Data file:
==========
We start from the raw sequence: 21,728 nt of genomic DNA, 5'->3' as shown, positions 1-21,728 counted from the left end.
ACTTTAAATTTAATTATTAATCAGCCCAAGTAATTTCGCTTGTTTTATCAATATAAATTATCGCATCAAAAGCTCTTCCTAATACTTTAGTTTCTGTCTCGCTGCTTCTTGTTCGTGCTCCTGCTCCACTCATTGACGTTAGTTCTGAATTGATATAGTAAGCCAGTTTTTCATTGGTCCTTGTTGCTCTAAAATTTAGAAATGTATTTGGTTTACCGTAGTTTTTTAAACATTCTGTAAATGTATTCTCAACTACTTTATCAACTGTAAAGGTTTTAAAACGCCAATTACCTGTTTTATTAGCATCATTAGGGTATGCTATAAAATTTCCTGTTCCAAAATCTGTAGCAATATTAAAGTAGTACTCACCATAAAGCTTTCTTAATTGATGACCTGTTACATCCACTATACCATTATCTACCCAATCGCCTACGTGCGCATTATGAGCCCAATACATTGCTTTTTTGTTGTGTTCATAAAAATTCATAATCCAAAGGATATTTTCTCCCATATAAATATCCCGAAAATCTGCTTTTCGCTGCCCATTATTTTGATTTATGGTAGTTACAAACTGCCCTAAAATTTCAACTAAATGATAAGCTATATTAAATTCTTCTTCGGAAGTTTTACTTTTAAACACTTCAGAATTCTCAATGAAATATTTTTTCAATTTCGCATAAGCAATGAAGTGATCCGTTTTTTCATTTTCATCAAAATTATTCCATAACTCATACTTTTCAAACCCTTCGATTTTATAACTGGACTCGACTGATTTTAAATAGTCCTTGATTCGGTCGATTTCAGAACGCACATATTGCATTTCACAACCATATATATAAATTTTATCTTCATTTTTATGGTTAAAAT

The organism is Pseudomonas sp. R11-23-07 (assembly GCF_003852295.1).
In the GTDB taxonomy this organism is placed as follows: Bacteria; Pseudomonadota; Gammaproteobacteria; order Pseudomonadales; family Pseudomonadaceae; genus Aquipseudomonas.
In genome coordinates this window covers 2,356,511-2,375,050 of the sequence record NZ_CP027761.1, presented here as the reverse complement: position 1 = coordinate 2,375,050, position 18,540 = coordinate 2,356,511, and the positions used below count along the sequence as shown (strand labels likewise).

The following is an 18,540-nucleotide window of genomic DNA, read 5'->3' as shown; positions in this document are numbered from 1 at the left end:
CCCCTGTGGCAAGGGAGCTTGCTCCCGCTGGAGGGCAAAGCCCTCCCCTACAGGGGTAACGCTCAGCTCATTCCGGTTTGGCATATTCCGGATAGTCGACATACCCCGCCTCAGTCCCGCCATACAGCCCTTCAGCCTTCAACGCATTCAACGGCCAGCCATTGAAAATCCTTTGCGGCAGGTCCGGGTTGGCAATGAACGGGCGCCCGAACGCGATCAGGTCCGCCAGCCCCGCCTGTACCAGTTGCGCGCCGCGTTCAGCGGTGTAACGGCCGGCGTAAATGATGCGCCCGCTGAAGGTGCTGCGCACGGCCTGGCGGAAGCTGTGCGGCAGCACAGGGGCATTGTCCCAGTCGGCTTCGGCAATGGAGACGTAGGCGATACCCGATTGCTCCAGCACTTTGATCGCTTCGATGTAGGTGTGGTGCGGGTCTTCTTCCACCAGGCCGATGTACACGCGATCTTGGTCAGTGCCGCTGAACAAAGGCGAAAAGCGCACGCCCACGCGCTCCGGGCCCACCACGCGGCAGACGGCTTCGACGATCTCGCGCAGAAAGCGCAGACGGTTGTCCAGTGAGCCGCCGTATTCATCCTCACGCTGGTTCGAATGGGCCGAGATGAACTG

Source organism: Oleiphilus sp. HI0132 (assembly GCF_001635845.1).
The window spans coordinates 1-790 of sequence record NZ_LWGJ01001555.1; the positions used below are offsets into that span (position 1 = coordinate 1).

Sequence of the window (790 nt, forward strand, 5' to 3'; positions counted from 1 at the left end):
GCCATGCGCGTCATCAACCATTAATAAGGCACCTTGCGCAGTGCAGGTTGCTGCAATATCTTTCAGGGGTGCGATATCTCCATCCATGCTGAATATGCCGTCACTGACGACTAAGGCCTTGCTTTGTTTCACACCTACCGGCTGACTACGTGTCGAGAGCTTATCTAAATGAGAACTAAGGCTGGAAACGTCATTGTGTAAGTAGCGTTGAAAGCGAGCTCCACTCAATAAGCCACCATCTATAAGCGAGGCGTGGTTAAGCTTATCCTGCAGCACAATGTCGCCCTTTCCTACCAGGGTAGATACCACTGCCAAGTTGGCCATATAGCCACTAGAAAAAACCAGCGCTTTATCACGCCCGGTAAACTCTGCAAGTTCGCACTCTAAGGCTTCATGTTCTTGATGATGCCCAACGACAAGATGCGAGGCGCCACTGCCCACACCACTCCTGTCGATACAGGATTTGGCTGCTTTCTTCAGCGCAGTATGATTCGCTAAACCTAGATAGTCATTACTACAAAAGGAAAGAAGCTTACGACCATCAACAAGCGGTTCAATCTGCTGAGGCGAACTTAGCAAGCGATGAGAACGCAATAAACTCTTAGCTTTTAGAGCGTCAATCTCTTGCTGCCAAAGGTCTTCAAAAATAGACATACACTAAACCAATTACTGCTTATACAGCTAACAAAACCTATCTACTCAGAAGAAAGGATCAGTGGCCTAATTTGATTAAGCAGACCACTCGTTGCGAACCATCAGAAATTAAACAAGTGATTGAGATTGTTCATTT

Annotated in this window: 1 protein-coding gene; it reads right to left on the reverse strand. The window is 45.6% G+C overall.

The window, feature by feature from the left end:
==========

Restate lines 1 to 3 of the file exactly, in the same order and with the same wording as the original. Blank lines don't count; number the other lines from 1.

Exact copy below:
We start from the raw sequence: 21,728 nt of genomic DNA, 5'->3' as shown, positions 1-21,728 counted from the left end.
ACTTTAAATTTAATTATTAATCAGCCCAAGTAATTTCGCTTGTTTTATCAATATAAATTATCGCATCAAAAGCTCTTCCTAATACTTTAGTTTCTGTCTCGCTGCTTCTTGTTCGTGCTCCTGCTCCACTCATTGACGTTAGTTCTGAATTGATATAGTAAGCCAGTTTTTCATTGGTCCTTGTTGCTCTAAAATTTAGAAATGTATTTGGTTTACCGTAGTTTTTTAAACATTCTGTAAATGTATTCTCAACTACTTTATCAACTGTAAAGGTTTTAAAACGCCAATTACCTGTTTTATTAGCATCATTAGGGTATGCTATAAAATTTCCTGTTCCAAAATCTGTAGCAATATTAAAGTAGTACTCACCATAAAGCTTTCTTAATTGATGACCTGTTACATCCACTATACCATTATCTACCCAATCGCCTACGTGCGCATTATGAGCCCAATACATTGCTTTTTTGTTGTGTTCATAAAAATTCATAATCCAAAGGATATTTTCTCCCATATAAATATCCCGAAAATCTGCTTTTCGCTGCCCATTATTTTGATTTATGGTAGTTACAAACTGCCCTAAAATTTCAACTAAATGATAAGCTATATTAAATTCTTCTTCGGAAGTTTTACTTTTAAACACTTCAGAATTCTCAATGAAATATTTTTTCAATTTCGCATAAGCAATGAAGTGATCCGTTTTTTCATTTTCATCAAAATTATTCCATAACTCATACTTTTCAAACCCTTCGATTTTATAACTGGACTCGACTGATTTTAAATAGTCCTTGATTCGGTCGATTTCAGAACGCACATATTGCATTTCACAACCATATATATAAATTTTATCTTCATTTTTATGGTTAAAAT

The organism is Pseudomonas sp. R11-23-07 (assembly GCF_003852295.1).